4 fingers on a little hand applicator pad are not as effective as a foam pad on your PC 7424. Not only does it take longer by hand, the PC provides more even pressure, and a better dual-action motion across the surface. You will have to do the tight areas by hand obviously. I have always used foam pads to apply product, and only use terry and MF bonnets to remove product. I have found that wool has been too abrasive for my tastes (instills swirl marks) and no longer use them. They have their place, but the cutting power is more than I need for what I am working with. I have simplified my life by using only foam pads to apply, and MF towels to remove. A separate foam pad to apply each type of product (compound, polish, wax), and MF towels to remove.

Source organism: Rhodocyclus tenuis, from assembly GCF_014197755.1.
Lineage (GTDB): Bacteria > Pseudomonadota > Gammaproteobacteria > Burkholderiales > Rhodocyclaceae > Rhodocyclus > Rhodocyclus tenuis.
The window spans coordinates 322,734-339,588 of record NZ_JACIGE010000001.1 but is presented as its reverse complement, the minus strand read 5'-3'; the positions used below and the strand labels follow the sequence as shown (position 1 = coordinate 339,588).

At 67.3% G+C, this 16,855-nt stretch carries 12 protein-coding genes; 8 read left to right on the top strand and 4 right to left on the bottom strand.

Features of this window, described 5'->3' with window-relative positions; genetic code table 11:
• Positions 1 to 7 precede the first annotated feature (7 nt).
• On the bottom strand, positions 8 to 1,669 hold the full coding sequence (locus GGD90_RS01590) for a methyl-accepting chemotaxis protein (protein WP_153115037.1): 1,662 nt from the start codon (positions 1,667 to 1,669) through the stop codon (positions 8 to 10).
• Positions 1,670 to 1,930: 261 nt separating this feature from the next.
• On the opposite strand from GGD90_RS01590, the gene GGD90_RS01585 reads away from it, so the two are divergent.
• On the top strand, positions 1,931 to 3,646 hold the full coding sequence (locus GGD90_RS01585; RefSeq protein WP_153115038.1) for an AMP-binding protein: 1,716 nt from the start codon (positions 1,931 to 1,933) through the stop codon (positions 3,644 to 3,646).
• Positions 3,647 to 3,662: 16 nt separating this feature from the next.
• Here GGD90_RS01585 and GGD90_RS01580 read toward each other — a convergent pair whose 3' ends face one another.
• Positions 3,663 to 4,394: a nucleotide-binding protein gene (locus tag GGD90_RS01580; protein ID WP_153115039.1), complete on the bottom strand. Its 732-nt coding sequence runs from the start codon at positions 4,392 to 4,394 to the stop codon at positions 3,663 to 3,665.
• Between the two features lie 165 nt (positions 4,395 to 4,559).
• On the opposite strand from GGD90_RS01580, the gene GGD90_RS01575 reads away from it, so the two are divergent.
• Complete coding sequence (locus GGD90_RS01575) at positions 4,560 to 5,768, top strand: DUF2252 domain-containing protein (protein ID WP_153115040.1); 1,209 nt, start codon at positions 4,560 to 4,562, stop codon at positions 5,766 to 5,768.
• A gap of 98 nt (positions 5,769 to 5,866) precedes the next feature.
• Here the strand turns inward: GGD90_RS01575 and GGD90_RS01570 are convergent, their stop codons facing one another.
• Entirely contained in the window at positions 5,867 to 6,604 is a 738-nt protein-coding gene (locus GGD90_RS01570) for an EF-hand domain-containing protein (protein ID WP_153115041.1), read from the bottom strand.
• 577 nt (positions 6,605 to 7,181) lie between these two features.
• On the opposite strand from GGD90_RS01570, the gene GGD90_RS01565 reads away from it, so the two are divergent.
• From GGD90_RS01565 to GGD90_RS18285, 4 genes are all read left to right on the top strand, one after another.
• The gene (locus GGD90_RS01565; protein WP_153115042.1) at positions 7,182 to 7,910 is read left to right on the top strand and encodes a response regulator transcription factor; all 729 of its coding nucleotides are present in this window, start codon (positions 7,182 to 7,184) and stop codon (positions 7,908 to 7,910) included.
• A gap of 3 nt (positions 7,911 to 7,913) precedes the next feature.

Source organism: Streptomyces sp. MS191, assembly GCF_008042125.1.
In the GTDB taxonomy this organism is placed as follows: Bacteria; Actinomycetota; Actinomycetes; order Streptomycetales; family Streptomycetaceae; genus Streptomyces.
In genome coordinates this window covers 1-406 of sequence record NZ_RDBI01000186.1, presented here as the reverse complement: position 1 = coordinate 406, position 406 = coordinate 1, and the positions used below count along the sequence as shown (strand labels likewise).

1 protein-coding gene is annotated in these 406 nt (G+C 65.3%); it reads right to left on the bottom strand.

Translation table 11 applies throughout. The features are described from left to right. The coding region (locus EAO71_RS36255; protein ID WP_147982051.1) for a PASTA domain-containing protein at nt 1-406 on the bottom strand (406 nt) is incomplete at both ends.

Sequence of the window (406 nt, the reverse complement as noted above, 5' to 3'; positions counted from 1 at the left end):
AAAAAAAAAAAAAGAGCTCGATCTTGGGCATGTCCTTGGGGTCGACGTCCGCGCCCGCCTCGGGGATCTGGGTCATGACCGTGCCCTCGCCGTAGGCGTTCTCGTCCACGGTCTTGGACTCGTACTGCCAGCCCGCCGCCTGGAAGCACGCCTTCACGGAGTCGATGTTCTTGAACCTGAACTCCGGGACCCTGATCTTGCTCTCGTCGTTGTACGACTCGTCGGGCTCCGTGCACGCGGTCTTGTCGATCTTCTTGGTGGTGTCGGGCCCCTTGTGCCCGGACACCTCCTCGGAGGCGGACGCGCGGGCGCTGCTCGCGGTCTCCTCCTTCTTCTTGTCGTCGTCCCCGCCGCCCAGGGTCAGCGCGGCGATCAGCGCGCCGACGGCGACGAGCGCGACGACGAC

I can't stress this enough: Try your technique and your products on a test spot first. If you end up not liking the product or the technique, at least you don't have to re-do the whole car.
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Old 09-10-2008, 06:48 PM
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ok so i need some more foam pads then cuz all i have is the stock one that came with the buffer. do you need more than one terry bonnet to remove a single product?

So you remove with mf towels? I thought this was the main point of the buffer and how it removes swirls and stuff was to use it to buff off the product??